. . . in the last days mockers will come with their mocking . . . and saying, “Where is the promise of His coming? For ever since the fathers fell asleep, all continues just as it was from the beginning of creation.” (2 Pe. 3:3-4)

• but I never for a moment doubt my own ending
◦ my life will not continue “just as it was”
◦ and that realization forces crucial questions on me

What did my life amount to? Did I enjoy the ride?
Did I drink in the nectar of every moment?
Bask in the laughter of family and friends?
Pause to enjoy natural beauty?
Indulge myself in the pleasure of giving to others whose need was greater than my own?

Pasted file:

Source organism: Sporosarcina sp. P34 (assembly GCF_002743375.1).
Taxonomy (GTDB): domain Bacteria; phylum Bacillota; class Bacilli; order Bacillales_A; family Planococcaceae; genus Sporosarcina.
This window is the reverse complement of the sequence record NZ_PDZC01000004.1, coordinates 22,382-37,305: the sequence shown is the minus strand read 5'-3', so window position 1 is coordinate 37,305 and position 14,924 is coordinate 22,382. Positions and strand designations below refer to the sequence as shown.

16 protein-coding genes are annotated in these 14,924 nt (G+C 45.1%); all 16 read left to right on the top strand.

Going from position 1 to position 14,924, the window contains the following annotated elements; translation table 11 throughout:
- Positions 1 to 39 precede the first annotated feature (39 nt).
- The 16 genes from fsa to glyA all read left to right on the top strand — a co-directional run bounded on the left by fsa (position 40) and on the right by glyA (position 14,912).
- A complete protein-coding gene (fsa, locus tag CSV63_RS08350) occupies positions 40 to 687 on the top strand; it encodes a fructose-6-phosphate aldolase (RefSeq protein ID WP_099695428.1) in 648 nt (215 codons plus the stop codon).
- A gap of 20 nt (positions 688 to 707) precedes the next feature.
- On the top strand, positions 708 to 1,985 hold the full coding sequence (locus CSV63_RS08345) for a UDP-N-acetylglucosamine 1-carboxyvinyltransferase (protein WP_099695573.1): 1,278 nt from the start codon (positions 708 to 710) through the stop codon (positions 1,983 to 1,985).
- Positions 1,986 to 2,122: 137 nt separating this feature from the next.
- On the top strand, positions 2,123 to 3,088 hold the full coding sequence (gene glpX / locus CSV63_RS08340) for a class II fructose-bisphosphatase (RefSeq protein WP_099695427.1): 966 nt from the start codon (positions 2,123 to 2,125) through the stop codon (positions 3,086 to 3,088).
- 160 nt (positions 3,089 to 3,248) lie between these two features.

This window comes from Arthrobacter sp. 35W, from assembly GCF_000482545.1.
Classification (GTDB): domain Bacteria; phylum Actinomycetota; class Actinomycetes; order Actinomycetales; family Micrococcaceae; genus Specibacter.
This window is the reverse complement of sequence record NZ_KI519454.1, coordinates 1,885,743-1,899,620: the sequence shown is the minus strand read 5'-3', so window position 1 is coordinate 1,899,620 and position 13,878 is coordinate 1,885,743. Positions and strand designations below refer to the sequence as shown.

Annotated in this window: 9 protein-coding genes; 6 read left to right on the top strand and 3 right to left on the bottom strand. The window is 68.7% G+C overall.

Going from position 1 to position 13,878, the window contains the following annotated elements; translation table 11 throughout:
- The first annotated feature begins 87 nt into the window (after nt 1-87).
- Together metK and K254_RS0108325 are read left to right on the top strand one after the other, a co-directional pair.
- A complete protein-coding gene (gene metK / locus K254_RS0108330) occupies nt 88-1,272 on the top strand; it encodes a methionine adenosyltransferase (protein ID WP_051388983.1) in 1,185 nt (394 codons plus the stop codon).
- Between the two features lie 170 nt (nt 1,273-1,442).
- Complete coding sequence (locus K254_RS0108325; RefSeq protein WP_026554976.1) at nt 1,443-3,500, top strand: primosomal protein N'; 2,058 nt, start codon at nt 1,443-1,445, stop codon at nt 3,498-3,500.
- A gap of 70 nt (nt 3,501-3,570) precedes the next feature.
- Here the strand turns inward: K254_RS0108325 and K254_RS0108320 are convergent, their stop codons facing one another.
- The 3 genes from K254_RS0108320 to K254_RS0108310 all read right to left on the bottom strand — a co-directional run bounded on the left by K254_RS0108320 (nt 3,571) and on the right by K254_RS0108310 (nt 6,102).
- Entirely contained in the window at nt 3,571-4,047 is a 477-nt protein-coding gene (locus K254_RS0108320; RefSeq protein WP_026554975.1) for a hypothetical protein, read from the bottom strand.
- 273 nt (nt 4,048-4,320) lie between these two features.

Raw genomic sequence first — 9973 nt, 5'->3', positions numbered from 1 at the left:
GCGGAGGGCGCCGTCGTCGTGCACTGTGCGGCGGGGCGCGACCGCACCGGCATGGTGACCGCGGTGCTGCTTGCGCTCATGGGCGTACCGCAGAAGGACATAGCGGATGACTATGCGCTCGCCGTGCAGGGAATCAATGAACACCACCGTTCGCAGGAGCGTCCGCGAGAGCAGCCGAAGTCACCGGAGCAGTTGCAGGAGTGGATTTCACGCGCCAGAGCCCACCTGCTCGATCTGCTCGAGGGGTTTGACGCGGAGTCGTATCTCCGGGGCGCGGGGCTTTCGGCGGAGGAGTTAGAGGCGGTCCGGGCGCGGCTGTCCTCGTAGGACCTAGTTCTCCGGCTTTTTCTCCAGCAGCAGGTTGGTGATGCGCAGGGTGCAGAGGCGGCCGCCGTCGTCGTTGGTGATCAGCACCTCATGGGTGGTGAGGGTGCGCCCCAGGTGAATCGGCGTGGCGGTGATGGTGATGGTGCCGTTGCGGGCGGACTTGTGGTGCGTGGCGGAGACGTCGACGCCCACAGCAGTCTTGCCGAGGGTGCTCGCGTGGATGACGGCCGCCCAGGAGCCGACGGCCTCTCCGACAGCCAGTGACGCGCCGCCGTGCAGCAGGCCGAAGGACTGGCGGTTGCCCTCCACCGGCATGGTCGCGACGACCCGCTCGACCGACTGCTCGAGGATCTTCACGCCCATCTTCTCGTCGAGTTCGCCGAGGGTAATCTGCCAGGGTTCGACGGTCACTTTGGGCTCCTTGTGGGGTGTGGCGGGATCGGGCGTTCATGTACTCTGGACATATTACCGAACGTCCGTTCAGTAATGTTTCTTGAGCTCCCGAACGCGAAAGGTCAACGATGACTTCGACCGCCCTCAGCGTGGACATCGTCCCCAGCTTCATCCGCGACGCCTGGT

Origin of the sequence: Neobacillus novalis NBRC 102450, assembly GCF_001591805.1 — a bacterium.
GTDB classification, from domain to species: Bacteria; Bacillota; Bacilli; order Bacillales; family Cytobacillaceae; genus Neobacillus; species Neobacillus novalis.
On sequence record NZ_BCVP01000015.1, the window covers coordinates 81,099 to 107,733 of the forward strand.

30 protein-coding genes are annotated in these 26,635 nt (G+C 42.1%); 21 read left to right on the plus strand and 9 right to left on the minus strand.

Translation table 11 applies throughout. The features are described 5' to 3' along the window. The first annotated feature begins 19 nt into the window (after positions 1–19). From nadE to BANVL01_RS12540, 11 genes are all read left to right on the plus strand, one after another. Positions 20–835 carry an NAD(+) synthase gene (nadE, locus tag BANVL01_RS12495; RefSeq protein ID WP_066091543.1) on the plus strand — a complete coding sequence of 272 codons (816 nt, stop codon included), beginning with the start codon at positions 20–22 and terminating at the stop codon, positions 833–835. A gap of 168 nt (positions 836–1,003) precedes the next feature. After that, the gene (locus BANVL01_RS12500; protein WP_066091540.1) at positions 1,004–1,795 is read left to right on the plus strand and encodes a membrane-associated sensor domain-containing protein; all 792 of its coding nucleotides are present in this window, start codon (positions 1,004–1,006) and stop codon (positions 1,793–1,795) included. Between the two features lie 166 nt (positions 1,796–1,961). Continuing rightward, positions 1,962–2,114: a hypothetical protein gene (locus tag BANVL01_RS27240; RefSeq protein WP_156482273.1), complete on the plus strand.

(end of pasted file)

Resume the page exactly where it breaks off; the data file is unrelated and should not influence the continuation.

• the fact of my death pushes me back into life with a sense of immediacy

Richard Bode observed, “It is only when I am fully conscious of the finite nature of my life that I begin to live. The instant I let go of that awareness, I submit to pettiness and drudgery, and the precious seconds slip away.”

Our destiny was to be planted here, in this in-between time

It’s like the months between one Christmas and the next
– but this in-between time is not limbo or “down time”
– in Romans 8, Paul talks about

the anxious longing of the creation [that] waits eagerly for the revealing of the sons of God [that will occur at the second coming of Christ]. And the whole creation groans and suffers the pains of childbirth . . . . even we ourselves groan withing ourselves, waiting eagerly for our adoption as sons . . . . the Spirit Himself intercedes for us with groanings too deep for words . . . (Ro. 8:19-25)

• together, one chorus, as creation groans, we groan and the Spirit of God groans